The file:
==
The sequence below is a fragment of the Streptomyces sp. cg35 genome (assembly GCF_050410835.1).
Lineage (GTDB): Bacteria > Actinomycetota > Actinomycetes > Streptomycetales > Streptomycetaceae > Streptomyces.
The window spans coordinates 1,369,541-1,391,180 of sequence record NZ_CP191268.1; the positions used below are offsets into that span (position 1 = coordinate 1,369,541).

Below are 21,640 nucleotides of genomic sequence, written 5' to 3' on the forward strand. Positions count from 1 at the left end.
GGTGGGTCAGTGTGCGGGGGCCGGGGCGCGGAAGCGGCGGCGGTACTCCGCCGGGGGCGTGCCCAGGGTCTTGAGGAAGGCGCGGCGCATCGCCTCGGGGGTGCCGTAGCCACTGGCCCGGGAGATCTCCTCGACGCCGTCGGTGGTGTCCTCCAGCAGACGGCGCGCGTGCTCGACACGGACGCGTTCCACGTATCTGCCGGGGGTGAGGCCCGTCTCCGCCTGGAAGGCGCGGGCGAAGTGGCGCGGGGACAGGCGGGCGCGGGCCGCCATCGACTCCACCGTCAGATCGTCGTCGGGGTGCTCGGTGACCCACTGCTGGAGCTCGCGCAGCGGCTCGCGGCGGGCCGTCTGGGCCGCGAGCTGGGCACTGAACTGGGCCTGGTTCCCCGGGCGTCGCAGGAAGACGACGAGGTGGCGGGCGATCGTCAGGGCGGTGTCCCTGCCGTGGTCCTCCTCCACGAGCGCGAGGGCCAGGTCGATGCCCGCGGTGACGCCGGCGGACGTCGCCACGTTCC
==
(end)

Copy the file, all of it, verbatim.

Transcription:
The sequence below is a fragment of the Streptomyces sp. cg35 genome (assembly GCF_050410835.1).
Lineage (GTDB): Bacteria > Actinomycetota > Actinomycetes > Streptomycetales > Streptomycetaceae > Streptomyces.
The window spans coordinates 1,369,541-1,391,180 of sequence record NZ_CP191268.1; the positions used below are offsets into that span (position 1 = coordinate 1,369,541).

Below are 21,640 nucleotides of genomic sequence, written 5' to 3' on the forward strand. Positions count from 1 at the left end.
GGTGGGTCAGTGTGCGGGGGCCGGGGCGCGGAAGCGGCGGCGGTACTCCGCCGGGGGCGTGCCCAGGGTCTTGAGGAAGGCGCGGCGCATCGCCTCGGGGGTGCCGTAGCCACTGGCCCGGGAGATCTCCTCGACGCCGTCGGTGGTGTCCTCCAGCAGACGGCGCGCGTGCTCGACACGGACGCGTTCCACGTATCTGCCGGGGGTGAGGCCCGTCTCCGCCTGGAAGGCGCGGGCGAAGTGGCGCGGGGACAGGCGGGCGCGGGCCGCCATCGACTCCACCGTCAGATCGTCGTCGGGGTGCTCGGTGACCCACTGCTGGAGCTCGCGCAGCGGCTCGCGGCGGGCCGTCTGGGCCGCGAGCTGGGCACTGAACTGGGCCTGGTTCCCCGGGCGTCGCAGGAAGACGACGAGGTGGCGGGCGATCGTCAGGGCGGTGTCCCTGCCGTGGTCCTCCTCCACGAGCGCGAGGGCCAGGTCGATGCCCGCGGTGACGCCGGCGGACGTCGCCACGTTCC